Just hoping to jog some more knowledgeable forumite's imagination! Fascinating items, thanks for posting them Danny!

Tradition is the illusion of permanence.
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Lafayette C Curtis




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PostPosted: Sun 07 Dec, 2008 1:18 am    Post subject:         Reply with quote

Those re-hafted bills look like they'd make pretty nice pruning hooks if they had indeed been converted into tools....
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James R.Fox




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PostPosted: Mon 08 Dec, 2008 3:50 pm    Post subject:         Reply with quote

Sirs-Remember that many of the big Ita;ian city-states of east and south Italy were naval powers, Venice, Ravenna, Genoa, Naples, concerned with putting down piracy,(or comitting it).That first bill in particular looks to be just the thing for a marine trying to climb aboard another ship. You have a parrying and striking weapon at one go.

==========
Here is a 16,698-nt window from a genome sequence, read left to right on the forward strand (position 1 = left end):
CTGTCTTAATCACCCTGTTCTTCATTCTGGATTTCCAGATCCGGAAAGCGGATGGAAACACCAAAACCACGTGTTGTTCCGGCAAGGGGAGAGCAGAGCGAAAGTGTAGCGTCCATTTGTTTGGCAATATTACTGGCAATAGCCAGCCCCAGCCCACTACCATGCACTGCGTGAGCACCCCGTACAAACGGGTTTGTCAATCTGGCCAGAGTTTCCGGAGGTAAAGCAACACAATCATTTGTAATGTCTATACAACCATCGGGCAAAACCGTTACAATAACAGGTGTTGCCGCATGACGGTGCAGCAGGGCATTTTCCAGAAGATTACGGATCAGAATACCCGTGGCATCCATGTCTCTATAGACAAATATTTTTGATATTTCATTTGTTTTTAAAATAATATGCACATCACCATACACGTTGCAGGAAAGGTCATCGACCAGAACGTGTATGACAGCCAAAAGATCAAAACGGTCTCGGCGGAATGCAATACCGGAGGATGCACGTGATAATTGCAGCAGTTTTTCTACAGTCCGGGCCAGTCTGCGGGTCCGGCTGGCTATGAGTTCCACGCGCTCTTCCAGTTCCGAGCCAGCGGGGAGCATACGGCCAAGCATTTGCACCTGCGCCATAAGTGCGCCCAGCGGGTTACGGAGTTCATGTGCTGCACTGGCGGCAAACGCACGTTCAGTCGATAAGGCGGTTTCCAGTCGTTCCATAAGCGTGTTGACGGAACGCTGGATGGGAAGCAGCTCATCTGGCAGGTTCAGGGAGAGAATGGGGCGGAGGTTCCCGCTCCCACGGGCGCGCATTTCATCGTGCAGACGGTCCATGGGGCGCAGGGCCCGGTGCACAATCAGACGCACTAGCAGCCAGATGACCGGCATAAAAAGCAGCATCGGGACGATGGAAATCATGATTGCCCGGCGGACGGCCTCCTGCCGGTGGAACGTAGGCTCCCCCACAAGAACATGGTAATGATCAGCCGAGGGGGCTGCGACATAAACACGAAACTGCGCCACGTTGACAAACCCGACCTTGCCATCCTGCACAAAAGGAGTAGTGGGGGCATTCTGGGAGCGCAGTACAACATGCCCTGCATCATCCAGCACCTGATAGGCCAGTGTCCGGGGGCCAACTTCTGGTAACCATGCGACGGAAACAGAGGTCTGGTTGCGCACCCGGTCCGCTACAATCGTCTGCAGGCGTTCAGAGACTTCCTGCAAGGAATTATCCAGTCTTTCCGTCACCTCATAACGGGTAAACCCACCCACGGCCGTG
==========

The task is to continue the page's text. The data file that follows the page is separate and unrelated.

Ja68ms
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Marc Pengryffyn




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PostPosted: Tue 09 Dec, 2008 2:31 am    Post subject:         Reply with quote

James R.Fox wrote:
Sirs-Remember that many of the big Ita;ian city-states of east and south Italy were naval powers, Venice, Ravenna, Genoa, Naples, concerned with putting down piracy,(or comitting it).That first bill in particular looks to be just the thing for a marine trying to climb aboard another ship. You have a parrying and striking weapon at one go.


A good point! And one that I, for one, had forgotten... But I do wonder- these weapons are obviously still meant to be used two-handed, and I would have thought that most maritime weapons would have been one-handed, allowing the other for holding onto things. But for repelling boarders, perhaps for an admiral's guard... Interesting thought!

Actually, that's given me another idea. Both weapons could be useful for defending a wall- short enough for use against storming troops, two-handed for powerful blows, and with attachments that could be utilized for pushing away seige-ladders or the troops climbing them. So, maybe for the guard of some important fortification? Just speculation of course, but interesting...